The next-generation Mac Pro ultra-powerful desktop is running behind schedule, according to a report by Bloomberg’s Mark Gurman.
The Mac Pro, which you may know as the “cheese grater” because of its perforated metal chassis, is the remaining Apple Mac product without the Apple Silicon processor option.
Given that Apple originally estimated that it would transfer all Macs from Intel Silicon for about two years, the Mac Pro should probably have had its refresh by now. So what’s up?
Writing in his weekly Power On newsletter, Gurman cites changes in features, potential manufacturing locations and a shift in Apple’s high-end processing strategy based on how much he believes consumers are willing to pay.
With the latter in mind, Gurman says Apple has canned the proposed Mac Pro with an “M2 Extreme” (his terminology) chip that would effectively be a “double M2 Ultra” chip. Given that the M2 Ultra can have 24 CPU cores, 76 graphics cores and a maximum of 192GB of memory, the Extra could double those specs to 48 CPUs and 152 GPUs.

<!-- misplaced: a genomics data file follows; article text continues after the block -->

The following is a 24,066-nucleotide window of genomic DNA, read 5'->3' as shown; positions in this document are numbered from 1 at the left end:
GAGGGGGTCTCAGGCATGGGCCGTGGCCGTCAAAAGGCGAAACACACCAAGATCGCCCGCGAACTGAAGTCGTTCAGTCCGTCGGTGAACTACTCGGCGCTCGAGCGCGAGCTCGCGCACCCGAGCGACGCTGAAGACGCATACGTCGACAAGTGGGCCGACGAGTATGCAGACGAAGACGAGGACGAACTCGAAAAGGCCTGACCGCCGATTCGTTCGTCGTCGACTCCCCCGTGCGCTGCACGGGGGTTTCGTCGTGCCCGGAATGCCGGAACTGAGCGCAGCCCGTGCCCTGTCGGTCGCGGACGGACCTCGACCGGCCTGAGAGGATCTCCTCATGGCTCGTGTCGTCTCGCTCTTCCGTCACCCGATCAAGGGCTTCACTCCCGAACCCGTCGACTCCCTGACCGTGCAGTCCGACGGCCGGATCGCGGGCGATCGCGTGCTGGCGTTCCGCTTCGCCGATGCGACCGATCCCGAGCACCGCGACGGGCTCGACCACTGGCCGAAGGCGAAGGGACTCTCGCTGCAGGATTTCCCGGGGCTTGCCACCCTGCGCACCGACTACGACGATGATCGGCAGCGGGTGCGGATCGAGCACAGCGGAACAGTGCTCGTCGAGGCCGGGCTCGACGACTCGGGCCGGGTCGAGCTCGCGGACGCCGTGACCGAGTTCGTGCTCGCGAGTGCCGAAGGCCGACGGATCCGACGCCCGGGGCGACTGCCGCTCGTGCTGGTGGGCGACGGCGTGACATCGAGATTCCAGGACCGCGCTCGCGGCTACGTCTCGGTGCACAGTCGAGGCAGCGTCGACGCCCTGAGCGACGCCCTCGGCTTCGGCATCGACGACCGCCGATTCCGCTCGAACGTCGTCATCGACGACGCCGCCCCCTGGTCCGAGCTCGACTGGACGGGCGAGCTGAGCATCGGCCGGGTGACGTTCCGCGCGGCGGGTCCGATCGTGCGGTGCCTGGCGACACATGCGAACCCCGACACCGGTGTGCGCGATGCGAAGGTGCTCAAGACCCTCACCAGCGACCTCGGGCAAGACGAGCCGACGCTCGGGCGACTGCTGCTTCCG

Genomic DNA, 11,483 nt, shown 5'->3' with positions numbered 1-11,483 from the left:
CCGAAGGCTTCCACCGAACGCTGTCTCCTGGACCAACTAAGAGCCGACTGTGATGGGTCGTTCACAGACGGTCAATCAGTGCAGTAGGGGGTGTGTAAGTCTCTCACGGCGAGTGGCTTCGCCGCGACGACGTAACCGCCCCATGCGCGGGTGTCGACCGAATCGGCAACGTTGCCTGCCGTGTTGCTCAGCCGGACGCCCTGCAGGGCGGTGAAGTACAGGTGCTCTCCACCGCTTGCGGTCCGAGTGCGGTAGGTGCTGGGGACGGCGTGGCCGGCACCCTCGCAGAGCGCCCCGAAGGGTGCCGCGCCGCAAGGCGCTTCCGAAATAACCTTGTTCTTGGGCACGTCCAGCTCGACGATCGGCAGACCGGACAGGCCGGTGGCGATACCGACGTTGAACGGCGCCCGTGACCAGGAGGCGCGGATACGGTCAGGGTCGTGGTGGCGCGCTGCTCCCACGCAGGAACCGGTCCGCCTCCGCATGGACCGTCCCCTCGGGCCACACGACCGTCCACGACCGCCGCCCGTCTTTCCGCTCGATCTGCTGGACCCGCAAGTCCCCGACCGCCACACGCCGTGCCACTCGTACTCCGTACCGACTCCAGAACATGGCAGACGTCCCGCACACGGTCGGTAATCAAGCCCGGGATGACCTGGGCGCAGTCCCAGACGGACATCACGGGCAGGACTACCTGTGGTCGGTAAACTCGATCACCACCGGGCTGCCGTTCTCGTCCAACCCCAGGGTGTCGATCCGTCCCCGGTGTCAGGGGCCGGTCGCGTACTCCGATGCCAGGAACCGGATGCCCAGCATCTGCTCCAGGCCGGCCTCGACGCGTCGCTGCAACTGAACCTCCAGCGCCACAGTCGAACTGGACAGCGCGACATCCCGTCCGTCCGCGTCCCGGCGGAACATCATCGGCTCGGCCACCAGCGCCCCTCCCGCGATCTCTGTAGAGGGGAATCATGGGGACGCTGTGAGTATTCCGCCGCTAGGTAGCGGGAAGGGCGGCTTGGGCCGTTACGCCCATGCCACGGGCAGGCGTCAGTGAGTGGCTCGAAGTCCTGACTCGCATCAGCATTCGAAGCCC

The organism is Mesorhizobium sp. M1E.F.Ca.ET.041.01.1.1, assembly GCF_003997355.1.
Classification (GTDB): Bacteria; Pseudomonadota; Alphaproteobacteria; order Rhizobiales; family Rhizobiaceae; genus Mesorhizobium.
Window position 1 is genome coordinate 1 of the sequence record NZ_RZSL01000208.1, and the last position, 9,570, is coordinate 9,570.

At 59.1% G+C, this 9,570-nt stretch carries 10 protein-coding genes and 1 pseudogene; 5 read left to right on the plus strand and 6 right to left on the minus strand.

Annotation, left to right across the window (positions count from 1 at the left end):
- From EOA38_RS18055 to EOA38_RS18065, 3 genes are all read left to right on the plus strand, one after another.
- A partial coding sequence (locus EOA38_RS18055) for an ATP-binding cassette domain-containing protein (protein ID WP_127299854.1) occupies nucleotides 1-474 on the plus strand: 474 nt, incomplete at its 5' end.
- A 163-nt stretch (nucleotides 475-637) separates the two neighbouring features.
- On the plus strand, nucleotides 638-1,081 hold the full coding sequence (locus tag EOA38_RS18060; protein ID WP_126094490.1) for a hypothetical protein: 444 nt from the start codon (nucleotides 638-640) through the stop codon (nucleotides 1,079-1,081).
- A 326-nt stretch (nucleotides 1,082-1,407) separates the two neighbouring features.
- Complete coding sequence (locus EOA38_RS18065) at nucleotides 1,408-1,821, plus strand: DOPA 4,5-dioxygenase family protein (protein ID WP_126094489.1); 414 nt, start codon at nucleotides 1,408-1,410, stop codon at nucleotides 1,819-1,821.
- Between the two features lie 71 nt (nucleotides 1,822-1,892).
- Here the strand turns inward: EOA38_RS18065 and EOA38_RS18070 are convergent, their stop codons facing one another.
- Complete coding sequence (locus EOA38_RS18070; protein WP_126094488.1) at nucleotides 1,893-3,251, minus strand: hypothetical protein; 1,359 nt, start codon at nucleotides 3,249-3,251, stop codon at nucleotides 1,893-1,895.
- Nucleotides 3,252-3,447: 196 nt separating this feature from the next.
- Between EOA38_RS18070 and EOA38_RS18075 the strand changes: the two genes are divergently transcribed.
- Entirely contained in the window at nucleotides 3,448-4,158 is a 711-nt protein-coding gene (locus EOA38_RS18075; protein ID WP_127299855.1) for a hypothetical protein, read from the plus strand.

Gurman writes: “But here’s the bad news: The company has likely scrapped the top-end configuration, which may disappoint Apple’s most demanding users—photographers, editors, and programmers who appreciate this kind of computing power.
Apple has decided to save those manufacturing resources for cars that are expected to sell in higher volumes, the report said. Gurman says Apple is also concerned about the expected cost of the M2 Extreme-based Mac Pro, as it will cost around $10,000 at the base level.
When it finally arrives, the Apple Silicon Mac Pro will likely bundle the M2 Ultra, which we imagine will still cost a pretty penny. Users will also be able to customize it with “additional memory, storage and other components,” according to a Gourmand newsletter.